Diabetes is a chronic disease that occurs either when the pancreas does not produce enough insulin or when the body cannot effectively use the insulin it produces. . Insulin is a hormone that regulates blood glucose. Hyperglycemia, also called raised blood glucose or raised blood sugar, is a common effect of uncontrolled diabetes and over time leads to serious damage to many of the body’s systems, especially the nerves and blood vessels.

In 2019, diabetes was the direct cause of 1.5 million deaths and 48% of all deaths due to diabetes occurred before the age of 70 years. Another 460 000 kidney disease deaths were caused by diabetes, and raised blood glucose causes around 20% of cardiovascular deaths.


Symptoms of diabetes may occur suddenly. In type 2 diabetes, the symptoms can be mild and may take many years to be noticed. Symptoms of diabetes include:

  • feeling very thirsty
  • needing to urinate more often than usual
  • blurred vision
  • feeling tired
  • losing weight unintentionally

Over time, diabetes can damage blood vessels in the heart, eyes, kidneys and nerves.

People with diabetes have a higher risk of health problems including heart attack, stroke and kidney failure.

Diabetes can cause permanent vision loss by damaging blood vessels in the eyes.

Many people with diabetes develop problems with their feet from nerve damage and poor blood flow. This can cause foot ulcers and may lead to amputation.

Type 1 diabetes

Type 1 diabetes (previously known as insulin-dependent, juvenile or childhood-onset) is characterized by deficient insulin production and requires daily administration of insulin. In 2017 there were 9 million people with type 1 diabetes; the majority of them live in high-income countries. Neither its cause nor the means to prevent it are known.

Type 2 diabetes

Type 2 diabetes affects how your body uses sugar (glucose) for energy. It stops the body from using insulin properly, which can lead to high levels of blood sugar if not treated.

Over time, type 2 diabetes can cause serious damage to the body, especially nerves and blood vessels.

Type 2 diabetes is often preventable. Factors that contribute to developing type 2 diabetes include being overweight, not getting enough exercise, and genetics.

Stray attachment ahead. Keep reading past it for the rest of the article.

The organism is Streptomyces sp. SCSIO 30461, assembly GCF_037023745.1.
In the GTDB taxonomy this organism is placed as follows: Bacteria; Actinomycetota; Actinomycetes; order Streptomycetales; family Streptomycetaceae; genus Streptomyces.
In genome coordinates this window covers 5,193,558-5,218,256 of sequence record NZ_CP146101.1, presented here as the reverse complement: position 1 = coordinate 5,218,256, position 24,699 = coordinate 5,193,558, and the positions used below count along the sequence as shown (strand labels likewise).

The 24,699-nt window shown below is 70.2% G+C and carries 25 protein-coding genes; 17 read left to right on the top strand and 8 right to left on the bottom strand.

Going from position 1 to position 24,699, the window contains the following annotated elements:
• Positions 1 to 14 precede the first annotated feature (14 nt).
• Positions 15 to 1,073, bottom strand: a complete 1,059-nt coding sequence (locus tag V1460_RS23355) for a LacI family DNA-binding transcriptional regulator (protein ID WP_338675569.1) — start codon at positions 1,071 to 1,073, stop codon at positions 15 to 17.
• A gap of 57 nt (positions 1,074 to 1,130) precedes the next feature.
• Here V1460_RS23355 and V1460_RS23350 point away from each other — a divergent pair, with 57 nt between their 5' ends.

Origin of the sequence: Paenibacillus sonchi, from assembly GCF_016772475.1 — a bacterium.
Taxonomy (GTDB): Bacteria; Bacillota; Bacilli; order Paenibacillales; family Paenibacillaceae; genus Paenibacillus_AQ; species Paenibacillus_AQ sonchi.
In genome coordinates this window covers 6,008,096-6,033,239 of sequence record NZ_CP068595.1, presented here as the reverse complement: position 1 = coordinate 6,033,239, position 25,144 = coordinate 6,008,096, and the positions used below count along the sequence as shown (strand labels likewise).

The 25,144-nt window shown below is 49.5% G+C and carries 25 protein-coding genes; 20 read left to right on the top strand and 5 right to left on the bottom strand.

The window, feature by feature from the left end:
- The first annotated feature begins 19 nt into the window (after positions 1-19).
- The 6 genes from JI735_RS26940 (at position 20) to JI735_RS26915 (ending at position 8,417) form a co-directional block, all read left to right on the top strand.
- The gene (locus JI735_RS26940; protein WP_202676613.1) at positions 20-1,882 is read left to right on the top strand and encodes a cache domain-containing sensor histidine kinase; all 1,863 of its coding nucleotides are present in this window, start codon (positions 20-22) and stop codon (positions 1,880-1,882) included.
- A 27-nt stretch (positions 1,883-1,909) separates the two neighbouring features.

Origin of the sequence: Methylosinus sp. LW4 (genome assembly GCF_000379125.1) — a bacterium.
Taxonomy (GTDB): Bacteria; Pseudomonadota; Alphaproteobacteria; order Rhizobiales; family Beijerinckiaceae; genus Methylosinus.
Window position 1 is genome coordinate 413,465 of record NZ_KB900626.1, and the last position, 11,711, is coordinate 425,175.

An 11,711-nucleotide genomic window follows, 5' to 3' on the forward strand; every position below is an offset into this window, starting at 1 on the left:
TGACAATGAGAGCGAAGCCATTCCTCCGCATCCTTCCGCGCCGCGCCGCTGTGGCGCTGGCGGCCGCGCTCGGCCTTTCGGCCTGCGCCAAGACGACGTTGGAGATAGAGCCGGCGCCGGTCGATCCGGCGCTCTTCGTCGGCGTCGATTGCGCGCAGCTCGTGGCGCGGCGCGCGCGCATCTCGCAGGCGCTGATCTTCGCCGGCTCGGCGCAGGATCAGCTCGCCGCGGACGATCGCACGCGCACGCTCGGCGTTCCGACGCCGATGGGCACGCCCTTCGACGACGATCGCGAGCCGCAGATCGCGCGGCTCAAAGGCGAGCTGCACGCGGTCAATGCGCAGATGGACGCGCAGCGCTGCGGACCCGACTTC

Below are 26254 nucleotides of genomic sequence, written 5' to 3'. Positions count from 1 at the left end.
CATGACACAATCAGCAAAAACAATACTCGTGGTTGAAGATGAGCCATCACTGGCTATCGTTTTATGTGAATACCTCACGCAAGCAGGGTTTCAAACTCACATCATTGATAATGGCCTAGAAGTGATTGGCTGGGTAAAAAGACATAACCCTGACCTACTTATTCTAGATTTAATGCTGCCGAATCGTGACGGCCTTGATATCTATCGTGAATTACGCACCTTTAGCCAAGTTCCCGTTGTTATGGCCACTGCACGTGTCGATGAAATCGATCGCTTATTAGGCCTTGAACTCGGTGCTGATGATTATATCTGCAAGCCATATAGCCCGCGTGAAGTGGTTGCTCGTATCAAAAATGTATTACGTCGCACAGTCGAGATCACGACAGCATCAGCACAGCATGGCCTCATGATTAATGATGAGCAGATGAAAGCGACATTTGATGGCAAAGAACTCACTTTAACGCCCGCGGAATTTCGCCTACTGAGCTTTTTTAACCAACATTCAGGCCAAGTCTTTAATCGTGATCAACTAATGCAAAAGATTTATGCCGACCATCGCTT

Early diagnosis is important to prevent the worst effects of type 2 diabetes. The best way to detect diabetes early is to get regular check-ups and blood tests with a healthcare provider.

Symptoms of type 2 diabetes can be mild. They may take several years to be noticed. Symptoms may be similar to those of type 1 diabetes but are often less marked. As a result, the disease may be diagnosed several years after onset, after complications have already arisen.

More than 95% of people with diabetes have type 2 diabetes. Type 2 diabetes was formerly called non-insulin dependent, or adult onset. Until recently, this type of diabetes was seen only in adults but it is now also occurring increasingly frequently in children.

World Diabetes Day provides an opportunity to raise awareness of diabetes as a global public health issue and what needs to be done, collectively and individually, for better prevention, diagnosis and management of the condition.

This World Diabetes Day, WHO will highlight the need for equitable access to essential care, including raising awareness of ways people with diabetes can minimize their risk of complications. Activities will also celebrate the experiences of people with all forms of diabetes to help those impacted to take action, including seeking and obtaining essential care.

World Diabetes Day 2023, with its theme of ‘Empowering Global Health’, serves as a beacon of hope. It reminds us that by coming together, by understanding, caring, and acting, we can create a world where diabetes does not dictate our lives.

So, this World Diabetes Day, let’s unite. Let’s make the mission of World Diabetes Day 2023 resonate throughout the year, fostering change, growth, and health for all.

Key facts about diabetes

  • Type 1 diabetes is not preventable. Type 2 diabetes is often preventable through a healthy diet, regular physical activity, maintaining a normal body weight and avoiding tobacco use.
  • Diabetes is a major cause of blindness, kidney failure, heart attacks, stroke and lower limb amputation.
  • Diabetes can be treated and its complications avoided or delayed with regular screening and treatment.
  • People with diabetes should seek regular screening for complications to aid in early detection. This includes screening for kidney disease, regular eye exams, and foot assessment.
  • Quitting smoking reduces the risk of developing type 2 diabetes by 30-40%.
  • Diabetes is associated with about twice the risk of tuberculosis (TB) disease and a higher risk of multidrug-resistant TB. People with both TB and diabetes are twice as likely to die during TB treatment and have twice the risk of TB relapse after treatment completion.
  • Only about 50% of people with type 2 diabetes get the insulin they need, often because their country’s health systems cannot afford it.

Tuesday, 14 November, 2023



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